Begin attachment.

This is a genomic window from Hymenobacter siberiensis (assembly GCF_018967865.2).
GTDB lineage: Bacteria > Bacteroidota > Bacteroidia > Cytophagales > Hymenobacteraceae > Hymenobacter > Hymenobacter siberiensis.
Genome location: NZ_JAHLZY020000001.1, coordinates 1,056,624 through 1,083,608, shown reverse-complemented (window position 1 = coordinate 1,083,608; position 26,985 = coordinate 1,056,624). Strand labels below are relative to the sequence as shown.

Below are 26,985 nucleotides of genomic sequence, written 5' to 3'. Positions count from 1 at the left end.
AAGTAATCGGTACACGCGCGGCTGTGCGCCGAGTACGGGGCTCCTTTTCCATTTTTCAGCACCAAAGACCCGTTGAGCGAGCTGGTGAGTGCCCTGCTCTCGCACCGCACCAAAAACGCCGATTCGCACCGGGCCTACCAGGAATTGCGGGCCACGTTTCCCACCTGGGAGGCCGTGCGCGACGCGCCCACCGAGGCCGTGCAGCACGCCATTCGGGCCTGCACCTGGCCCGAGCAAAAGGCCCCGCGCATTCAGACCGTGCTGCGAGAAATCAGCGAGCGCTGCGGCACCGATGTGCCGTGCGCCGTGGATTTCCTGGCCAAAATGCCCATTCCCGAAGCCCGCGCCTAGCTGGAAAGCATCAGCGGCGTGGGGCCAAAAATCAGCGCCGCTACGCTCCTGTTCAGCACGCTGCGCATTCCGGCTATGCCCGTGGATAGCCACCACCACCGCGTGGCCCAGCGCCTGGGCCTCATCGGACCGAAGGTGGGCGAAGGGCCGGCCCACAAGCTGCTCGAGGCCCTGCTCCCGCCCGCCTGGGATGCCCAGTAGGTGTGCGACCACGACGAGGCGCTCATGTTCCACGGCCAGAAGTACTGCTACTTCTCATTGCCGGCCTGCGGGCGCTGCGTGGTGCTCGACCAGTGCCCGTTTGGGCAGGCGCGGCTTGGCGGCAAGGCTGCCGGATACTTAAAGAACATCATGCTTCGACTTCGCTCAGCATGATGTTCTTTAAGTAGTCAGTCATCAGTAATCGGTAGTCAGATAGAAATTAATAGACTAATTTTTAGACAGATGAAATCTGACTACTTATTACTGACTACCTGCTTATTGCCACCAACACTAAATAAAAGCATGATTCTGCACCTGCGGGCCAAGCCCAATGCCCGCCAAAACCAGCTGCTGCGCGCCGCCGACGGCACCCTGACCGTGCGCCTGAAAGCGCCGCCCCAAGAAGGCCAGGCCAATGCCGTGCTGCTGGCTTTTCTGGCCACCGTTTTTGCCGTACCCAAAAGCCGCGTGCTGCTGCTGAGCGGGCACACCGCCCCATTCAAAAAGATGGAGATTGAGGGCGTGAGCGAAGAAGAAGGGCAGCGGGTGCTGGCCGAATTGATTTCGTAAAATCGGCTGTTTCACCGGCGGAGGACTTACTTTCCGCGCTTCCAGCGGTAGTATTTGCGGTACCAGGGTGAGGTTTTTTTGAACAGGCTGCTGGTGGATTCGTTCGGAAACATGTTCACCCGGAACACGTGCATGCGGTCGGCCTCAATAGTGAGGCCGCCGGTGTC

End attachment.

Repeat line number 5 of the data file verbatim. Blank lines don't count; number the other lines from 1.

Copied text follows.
AAGTAATCGGTACACGCGCGGCTGTGCGCCGAGTACGGGGCTCCTTTTCCATTTTTCAGCACCAAAGACCCGTTGAGCGAGCTGGTGAGTGCCCTGCTCTCGCACCGCACCAAAAACGCCGATTCGCACCGGGCCTACCAGGAATTGCGGGCCACGTTTCCCACCTGGGAGGCCGTGCGCGACGCGCCCACCGAGGCCGTGCAGCACGCCATTCGGGCCTGCACCTGGCCCGAGCAAAAGGCCCCGCGCATTCAGACCGTGCTGCGAGAAATCAGCGAGCGCTGCGGCACCGATGTGCCGTGCGCCGTGGATTTCCTGGCCAAAATGCCCATTCCCGAAGCCCGCGCCTAGCTGGAAAGCATCAGCGGCGTGGGGCCAAAAATCAGCGCCGCTACGCTCCTGTTCAGCACGCTGCGCATTCCGGCTATGCCCGTGGATAGCCACCACCACCGCGTGGCCCAGCGCCTGGGCCTCATCGGACCGAAGGTGGGCGAAGGGCCGGCCCACAAGCTGCTCGAGGCCCTGCTCCCGCCCGCCTGGGATGCCCAGTAGGTGTGCGACCACGACGAGGCGCTCATGTTCCACGGCCAGAAGTACTGCTACTTCTCATTGCCGGCCTGCGGGCGCTGCGTGGTGCTCGACCAGTGCCCGTTTGGGCAGGCGCGGCTTGGCGGCAAGGCTGCCGGATACTTAAAGAACATCATGCTTCGACTTCGCTCAGCATGATGTTCTTTAAGTAGTCAGTCATCAGTAATCGGTAGTCAGATAGAAATTAATAGACTAATTTTTAGACAGATGAAATCTGACTACTTATTACTGACTACCTGCTTATTGCCACCAACACTAAATAAAAGCATGATTCTGCACCTGCGGGCCAAGCCCAATGCCCGCCAAAACCAGCTGCTGCGCGCCGCCGACGGCACCCTGACCGTGCGCCTGAAAGCGCCGCCCCAAGAAGGCCAGGCCAATGCCGTGCTGCTGGCTTTTCTGGCCACCGTTTTTGCCGTACCCAAAAGCCGCGTGCTGCTGCTGAGCGGGCACACCGCCCCATTCAAAAAGATGGAGATTGAGGGCGTGAGCGAAGAAGAAGGGCAGCGGGTGCTGGCCGAATTGATTTCGTAAAATCGGCTGTTTCACCGGCGGAGGACTTACTTTCCGCGCTTCCAGCGGTAGTATTTGCGGTACCAGGGTGAGGTTTTTTTGAACAGGCTGCTGGTGGATTCGTTCGGAAACATGTTCACCCGGAACACGTGCATGCGGTCGGCCTCAATAGTGAGGCCGCCGGTGTC